Saturday, 20 November 2010

Going Back-to-Back

On Tuesday Jill and myself caught a train from Kings Norton station into Birmingham New Street.  I had booked us a guided tour of the last remaining Birmingham back-to-back houses, now in the care of the National Trust.  What I imagined I was going to see was something like 'Coronation Street' style housing where yards backed onto other yards; not so..
NT. photo of birmingham B2Bs
Court fifteen, as it was known, is the last of hundreds and hundreds of similar groups of back to backs.  This court of eleven dwellings and 4/5 shops was built in 1831to house the expanding working class population of Birmingham.  The Industrial revolution was in full swing and workers were migrating in to towns from the countryside where land enclosure was undermining there traditional way of life and new mills and factories were hungry for manpower.  Landowners built cheap housing to accomodate this influx of humanity.   The back-to-backs were divided 'vertically' if you can imagine that.  The front had a door leading into a kitchen/parlour and from this room there was stairway to the first floor bedroom and in turn, a stairway from the first floor bedrom to the second floor bedroom.  The back of the house mirrored that of the front, with no access between the two halves; they were two seperate and distinct dwellings!  So, 1831, no sanitation, no fresh water supply, no gas, electricity.
This is the condition of the properties when the National Trust acquired them in 2004.  They had been condemned in the 1950's but were still occupied in the following decade.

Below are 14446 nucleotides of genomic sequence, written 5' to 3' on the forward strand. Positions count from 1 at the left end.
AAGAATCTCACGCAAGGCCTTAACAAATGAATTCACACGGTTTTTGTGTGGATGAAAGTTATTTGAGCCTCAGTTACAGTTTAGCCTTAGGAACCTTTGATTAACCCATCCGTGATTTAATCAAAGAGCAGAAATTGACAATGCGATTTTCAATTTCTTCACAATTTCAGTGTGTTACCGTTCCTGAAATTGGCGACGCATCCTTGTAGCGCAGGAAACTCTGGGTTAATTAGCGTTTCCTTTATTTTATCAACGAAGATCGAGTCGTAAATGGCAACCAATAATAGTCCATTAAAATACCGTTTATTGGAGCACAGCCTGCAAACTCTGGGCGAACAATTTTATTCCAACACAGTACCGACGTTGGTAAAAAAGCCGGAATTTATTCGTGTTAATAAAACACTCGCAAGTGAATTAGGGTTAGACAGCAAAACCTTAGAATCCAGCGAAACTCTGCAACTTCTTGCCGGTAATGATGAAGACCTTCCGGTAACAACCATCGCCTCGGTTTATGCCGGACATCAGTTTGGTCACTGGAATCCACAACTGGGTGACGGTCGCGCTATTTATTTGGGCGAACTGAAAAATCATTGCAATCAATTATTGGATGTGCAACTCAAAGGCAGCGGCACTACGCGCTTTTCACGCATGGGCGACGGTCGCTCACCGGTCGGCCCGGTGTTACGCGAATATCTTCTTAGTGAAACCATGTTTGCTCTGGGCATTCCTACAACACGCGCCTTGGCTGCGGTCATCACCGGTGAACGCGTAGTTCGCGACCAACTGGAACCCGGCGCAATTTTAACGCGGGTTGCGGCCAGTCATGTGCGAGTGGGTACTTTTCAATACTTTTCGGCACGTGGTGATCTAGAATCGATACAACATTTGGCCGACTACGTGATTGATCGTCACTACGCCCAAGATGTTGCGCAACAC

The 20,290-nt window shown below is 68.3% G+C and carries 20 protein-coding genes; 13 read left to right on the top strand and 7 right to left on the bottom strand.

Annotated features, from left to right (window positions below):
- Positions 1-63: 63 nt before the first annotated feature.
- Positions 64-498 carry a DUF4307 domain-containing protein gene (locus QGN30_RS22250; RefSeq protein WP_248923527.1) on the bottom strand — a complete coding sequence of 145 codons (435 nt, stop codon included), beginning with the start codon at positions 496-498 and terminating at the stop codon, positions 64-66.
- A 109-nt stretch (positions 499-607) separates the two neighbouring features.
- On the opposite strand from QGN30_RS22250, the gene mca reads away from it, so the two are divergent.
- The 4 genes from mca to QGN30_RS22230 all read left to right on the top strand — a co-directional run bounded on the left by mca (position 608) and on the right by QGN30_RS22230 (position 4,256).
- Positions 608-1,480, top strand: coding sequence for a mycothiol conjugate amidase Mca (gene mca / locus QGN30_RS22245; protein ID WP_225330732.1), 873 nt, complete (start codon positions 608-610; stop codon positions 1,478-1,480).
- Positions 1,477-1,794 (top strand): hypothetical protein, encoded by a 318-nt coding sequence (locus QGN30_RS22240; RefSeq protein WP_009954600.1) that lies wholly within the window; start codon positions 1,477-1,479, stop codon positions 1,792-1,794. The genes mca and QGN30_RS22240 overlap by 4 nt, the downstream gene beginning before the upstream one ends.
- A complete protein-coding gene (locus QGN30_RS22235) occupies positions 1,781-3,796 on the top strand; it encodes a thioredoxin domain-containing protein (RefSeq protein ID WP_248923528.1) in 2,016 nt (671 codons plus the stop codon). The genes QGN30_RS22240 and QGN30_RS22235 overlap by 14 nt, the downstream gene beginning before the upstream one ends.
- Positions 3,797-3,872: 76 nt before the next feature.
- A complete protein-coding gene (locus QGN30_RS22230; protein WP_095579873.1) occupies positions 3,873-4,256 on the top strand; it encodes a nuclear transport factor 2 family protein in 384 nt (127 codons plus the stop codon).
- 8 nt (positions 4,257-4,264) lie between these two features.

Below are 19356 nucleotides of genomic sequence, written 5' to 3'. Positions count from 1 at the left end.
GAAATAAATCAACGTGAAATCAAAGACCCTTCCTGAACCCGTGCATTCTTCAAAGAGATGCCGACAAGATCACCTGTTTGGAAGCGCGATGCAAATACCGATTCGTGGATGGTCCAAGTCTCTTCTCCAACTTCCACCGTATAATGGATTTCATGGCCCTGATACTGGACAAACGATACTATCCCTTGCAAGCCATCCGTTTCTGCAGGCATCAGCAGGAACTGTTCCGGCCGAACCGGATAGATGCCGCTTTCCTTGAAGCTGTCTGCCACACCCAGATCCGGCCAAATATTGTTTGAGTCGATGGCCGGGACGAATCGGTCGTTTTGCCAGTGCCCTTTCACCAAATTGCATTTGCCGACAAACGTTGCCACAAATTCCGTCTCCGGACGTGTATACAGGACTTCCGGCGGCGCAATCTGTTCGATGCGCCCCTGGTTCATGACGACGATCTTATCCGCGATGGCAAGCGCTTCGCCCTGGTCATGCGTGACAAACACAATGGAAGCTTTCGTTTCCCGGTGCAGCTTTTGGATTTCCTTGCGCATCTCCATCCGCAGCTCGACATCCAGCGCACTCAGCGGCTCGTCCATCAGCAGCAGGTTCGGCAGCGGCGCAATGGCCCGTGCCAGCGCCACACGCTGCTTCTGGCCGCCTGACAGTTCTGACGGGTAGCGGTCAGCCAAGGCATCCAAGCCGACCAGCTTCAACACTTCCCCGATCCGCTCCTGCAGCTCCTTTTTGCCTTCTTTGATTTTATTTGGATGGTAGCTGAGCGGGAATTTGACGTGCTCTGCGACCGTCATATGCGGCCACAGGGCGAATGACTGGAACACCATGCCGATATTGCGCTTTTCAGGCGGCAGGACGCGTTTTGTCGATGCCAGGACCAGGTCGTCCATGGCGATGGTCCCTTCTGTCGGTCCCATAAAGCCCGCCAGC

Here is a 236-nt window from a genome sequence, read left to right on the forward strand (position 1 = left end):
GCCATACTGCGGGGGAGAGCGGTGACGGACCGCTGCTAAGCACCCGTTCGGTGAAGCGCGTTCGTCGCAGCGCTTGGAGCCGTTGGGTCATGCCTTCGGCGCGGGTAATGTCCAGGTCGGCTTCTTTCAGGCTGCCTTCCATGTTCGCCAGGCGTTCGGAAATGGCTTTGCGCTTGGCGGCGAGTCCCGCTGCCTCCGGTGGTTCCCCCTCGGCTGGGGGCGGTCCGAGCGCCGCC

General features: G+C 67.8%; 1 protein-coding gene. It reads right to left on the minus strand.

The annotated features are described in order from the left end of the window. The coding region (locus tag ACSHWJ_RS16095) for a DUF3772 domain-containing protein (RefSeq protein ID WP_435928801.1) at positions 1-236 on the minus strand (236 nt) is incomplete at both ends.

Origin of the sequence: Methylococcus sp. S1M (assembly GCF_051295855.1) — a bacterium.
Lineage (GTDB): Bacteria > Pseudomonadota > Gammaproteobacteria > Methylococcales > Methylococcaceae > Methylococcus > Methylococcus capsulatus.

This is a bedroom of the 1870's.  There are two double beds in the room, one occupied by six boys and the other by the lodgers, a man and woman.  The privacy is provided by a curtain hung between the beds.

 The National Trust have researched the people who lived in the court and from census returns they have attempted to recreate the furnishings and lives of the tenants.  The first home is that of a Mr Levy and his wife, three sons and a daughter.  The sons shared a bedroom and the daughter shared with her parents.  The house is dressed as it would have been in 1840. The range above is of limited value for cooking so this is a family that probably brought in their food from the numerous bake houses around abouts..
 The alleyway on the right was the only means of access to the street for those houses in the courtyard and also the only means of access for the fronts to get to the lavatories/privvies and wash house in the courtyard.
 The Levy boys shared this room.
 Dwelling two, a parlour/kitchen of the 1870's with a better range.
 Mr Levy's workbench by the window.  He was a watch/clock maker.
 The third home is set in the 1930's.  Now there is electricty and a cold water tap in the house.  Cooking is still on the range.
The communal copper/boiler in the wash house.  This is situated in the rear yard and households had a rota for using the facilities.
The Levy family dining table set for a sabbath meal.

My pictures and poor narrative fails to do justice to this fascinating museum; it makes a refreshing change from Stately Homes!

4 comments:

Amanda said...

Absolutely fascinating Lesley. Another one that is really interesting is the Museum of the Jewellery Quarter in Birmingham. The owners of the jewellery factory just locked up the door of their premises one day and it is a time capsule to another era.

http://www.bmag.org.uk/museum-of-the-jewellery-quarter

Go visit while you are hanging around Birmingham!

Amanda

Nb Caxton said...

Hi Amanda
Thank you for that, I will go and find the Jewellery Quarter tomorrow morning. We plan to stay in Birmingham for a week and then explore some of the BCN over the next two or three weeks.
Lesley

Captain Ahab said...

The Back to Backs are fascinating - I hope you had an informative guide.

Nb Caxton said...

Hi Andy
The guide was very good though he did tend to emphasise how dire life was - a thoroughly enjoyable visit.
Lesley